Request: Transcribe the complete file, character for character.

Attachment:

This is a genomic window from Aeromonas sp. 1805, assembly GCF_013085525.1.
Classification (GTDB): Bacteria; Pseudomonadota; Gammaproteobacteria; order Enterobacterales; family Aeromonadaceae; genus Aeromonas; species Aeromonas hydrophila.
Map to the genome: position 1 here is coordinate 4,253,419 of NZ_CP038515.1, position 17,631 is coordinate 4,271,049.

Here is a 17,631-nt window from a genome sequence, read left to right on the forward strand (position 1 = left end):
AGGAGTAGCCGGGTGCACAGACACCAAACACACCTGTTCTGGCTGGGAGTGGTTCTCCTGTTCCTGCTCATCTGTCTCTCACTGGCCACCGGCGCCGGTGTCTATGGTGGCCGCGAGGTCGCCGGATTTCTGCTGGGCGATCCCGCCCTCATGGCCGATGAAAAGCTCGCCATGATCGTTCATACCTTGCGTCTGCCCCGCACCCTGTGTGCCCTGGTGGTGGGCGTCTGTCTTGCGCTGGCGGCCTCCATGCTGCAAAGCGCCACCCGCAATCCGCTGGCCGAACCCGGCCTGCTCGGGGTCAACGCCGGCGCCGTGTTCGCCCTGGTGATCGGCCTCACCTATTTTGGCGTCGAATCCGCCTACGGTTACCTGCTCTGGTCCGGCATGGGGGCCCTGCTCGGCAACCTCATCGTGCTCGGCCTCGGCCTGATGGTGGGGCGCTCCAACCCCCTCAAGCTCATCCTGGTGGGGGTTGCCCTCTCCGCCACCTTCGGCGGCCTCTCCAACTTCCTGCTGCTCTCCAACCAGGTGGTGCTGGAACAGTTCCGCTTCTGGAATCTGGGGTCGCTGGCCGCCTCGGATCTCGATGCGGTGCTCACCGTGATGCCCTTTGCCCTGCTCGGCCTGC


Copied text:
This is a genomic window from Aeromonas sp. 1805, assembly GCF_013085525.1.
Classification (GTDB): Bacteria; Pseudomonadota; Gammaproteobacteria; order Enterobacterales; family Aeromonadaceae; genus Aeromonas; species Aeromonas hydrophila.
Map to the genome: position 1 here is coordinate 4,253,419 of NZ_CP038515.1, position 17,631 is coordinate 4,271,049.

Here is a 17,631-nt window from a genome sequence, read left to right on the forward strand (position 1 = left end):
AGGAGTAGCCGGGTGCACAGACACCAAACACACCTGTTCTGGCTGGGAGTGGTTCTCCTGTTCCTGCTCATCTGTCTCTCACTGGCCACCGGCGCCGGTGTCTATGGTGGCCGCGAGGTCGCCGGATTTCTGCTGGGCGATCCCGCCCTCATGGCCGATGAAAAGCTCGCCATGATCGTTCATACCTTGCGTCTGCCCCGCACCCTGTGTGCCCTGGTGGTGGGCGTCTGTCTTGCGCTGGCGGCCTCCATGCTGCAAAGCGCCACCCGCAATCCGCTGGCCGAACCCGGCCTGCTCGGGGTCAACGCCGGCGCCGTGTTCGCCCTGGTGATCGGCCTCACCTATTTTGGCGTCGAATCCGCCTACGGTTACCTGCTCTGGTCCGGCATGGGGGCCCTGCTCGGCAACCTCATCGTGCTCGGCCTCGGCCTGATGGTGGGGCGCTCCAACCCCCTCAAGCTCATCCTGGTGGGGGTTGCCCTCTCCGCCACCTTCGGCGGCCTCTCCAACTTCCTGCTGCTCTCCAACCAGGTGGTGCTGGAACAGTTCCGCTTCTGGAATCTGGGGTCGCTGGCCGCCTCGGATCTCGATGCGGTGCTCACCGTGATGCCCTTTGCCCTGCTCGGCCTGC